I know about car tires but since you weigh a little more than me and I'm happy with a mid 40psi with a stock 16" tire, I'd say anywhere around there would be fine.  Jump up and down while going slow.  You will fell if it's too soft, or too hard.  A certain amount of give is good.  Also, there's the pebble test.  Run over a roundish pebble slightly off center, if it shoots out and makes a ping sound followed by a ringing sound from your tire like you've just hit it with a stick, your pressure is too high.

thabks for all the usefull info ;) i will just it out

and at what psi do you think it would blow up?

(just curious. i have a powerfull compressor so a little click fills a lot of air in it almost feels scary pumping it up so i want to be calmed in some way) :D

Edited by Shad0z

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2 hours ago, Shad0z said:

thabks for all the usefull info ;) i will just it out

and at what psi do you think it would blow up?

(just curious. i have a powerfull compressor so a little click fills a lot of air in it almost feels scary pumping it up so i want to be calmed in some way) :D

These tires don't hold much volume of air, so a high volume compressor is not a good idea unless the max pressure is limited to 70psi or less. An exploding bicycle tire can cause injuries and an exploding car/truck tire can kill.  The chain I worked for had big steel cages where ALL tire filling took place.  Nationwide we probably inflated 10,000 tires a day.  If one in 10,000 tires, explodes when filled, that's one corporation-wide tire explosion per day (just an example). No more tire questions.:angry: :D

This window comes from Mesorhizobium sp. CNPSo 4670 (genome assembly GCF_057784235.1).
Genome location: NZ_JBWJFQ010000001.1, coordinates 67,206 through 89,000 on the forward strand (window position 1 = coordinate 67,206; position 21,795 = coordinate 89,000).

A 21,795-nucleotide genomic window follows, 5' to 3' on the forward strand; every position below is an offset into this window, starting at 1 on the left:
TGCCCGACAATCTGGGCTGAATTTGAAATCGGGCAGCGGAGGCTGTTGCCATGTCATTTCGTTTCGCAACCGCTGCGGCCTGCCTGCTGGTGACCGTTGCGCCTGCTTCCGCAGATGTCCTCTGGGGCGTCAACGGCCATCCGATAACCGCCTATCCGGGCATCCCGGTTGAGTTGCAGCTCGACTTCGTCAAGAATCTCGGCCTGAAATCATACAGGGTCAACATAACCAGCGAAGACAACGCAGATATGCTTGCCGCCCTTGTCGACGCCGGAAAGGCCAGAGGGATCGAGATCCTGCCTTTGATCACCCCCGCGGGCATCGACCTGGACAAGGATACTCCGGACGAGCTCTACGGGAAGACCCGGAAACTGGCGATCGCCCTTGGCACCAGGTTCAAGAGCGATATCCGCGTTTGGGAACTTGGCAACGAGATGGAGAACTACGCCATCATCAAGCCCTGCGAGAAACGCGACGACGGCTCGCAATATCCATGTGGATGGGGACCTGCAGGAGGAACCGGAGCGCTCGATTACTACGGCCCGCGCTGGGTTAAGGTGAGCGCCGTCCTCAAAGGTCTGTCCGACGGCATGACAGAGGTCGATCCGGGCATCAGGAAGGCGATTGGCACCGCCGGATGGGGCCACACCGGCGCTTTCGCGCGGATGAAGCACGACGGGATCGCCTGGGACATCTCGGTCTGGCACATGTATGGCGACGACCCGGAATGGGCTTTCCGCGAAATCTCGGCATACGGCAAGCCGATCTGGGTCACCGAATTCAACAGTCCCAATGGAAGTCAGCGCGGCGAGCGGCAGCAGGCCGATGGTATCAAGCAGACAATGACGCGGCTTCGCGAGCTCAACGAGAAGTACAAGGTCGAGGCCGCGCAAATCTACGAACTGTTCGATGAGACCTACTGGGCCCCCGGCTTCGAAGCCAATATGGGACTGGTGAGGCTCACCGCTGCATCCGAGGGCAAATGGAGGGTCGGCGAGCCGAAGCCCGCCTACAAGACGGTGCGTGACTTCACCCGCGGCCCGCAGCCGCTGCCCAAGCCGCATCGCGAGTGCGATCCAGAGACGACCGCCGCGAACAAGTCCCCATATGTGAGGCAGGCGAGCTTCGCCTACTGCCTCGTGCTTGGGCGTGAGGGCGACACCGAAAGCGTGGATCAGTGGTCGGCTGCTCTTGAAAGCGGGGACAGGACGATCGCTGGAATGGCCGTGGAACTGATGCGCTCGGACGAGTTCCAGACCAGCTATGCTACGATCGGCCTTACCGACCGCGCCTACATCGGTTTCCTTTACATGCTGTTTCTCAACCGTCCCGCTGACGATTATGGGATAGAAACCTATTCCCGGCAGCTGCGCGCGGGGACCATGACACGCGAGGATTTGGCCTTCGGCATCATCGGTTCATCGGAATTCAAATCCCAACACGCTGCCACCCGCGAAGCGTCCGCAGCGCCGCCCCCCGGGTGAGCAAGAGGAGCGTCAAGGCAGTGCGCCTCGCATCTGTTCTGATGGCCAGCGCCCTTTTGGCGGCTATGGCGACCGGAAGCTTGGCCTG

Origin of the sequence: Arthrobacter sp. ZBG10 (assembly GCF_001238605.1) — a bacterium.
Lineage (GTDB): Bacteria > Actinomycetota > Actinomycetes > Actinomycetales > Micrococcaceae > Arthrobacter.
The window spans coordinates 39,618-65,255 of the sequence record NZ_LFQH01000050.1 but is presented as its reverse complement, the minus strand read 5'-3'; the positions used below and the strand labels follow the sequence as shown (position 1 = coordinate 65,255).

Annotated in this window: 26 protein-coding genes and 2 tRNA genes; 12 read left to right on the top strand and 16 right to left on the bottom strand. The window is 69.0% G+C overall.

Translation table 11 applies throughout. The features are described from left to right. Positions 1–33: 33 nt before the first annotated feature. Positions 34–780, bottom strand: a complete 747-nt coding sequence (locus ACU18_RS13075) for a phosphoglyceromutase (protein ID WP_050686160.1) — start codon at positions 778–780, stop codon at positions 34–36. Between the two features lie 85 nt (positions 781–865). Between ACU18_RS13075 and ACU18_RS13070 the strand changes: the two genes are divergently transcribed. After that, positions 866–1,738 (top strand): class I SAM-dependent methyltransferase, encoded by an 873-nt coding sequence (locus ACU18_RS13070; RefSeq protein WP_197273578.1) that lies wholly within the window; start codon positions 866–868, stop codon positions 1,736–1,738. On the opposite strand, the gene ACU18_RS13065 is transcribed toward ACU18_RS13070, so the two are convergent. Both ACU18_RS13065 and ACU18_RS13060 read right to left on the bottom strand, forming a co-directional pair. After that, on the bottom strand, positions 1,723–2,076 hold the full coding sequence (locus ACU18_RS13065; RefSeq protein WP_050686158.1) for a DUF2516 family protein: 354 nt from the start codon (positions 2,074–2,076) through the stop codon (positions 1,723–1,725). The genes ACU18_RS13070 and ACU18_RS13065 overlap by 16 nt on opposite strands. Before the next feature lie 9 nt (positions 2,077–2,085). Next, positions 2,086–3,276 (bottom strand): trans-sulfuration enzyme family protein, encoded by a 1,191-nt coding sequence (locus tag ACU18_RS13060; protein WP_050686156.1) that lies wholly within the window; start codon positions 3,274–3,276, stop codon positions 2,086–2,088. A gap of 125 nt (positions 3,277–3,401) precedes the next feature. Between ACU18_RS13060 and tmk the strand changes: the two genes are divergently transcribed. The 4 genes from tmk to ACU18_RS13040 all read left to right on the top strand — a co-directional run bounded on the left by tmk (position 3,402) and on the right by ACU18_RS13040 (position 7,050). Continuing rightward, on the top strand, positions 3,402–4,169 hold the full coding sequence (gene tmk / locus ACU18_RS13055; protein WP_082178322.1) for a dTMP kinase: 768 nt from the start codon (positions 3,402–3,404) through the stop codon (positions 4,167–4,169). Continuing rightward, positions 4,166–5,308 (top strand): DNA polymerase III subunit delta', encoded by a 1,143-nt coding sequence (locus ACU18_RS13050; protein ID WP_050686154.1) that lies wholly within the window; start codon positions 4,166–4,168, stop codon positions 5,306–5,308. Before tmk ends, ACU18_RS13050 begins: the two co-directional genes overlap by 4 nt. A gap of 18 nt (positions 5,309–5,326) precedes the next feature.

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8 hours ago, Smoother said:

Thanks. All Fat jokes aside, how much do you weigh?  I'm 78/9 Kg and I'm guessing your a "bit" more than that :whistling: .  A tire not supporting a rider will be properly inflated at about 3psi (guess) so somewhere between that pressure and your pressure is my pressure.

To answer your question, even at 26psi it was not difficult to turn (but, remember, it has a stiff sidewall).  I can also ride it at 40-45 psi but it becomes a bit lively, and would probably get air over a pea-sized rock.  I still haven't decided on the right pressure for me; for every gain, I get a loss, or to use an old English phrase... "what I gain on the swings, I lose on the roundabout"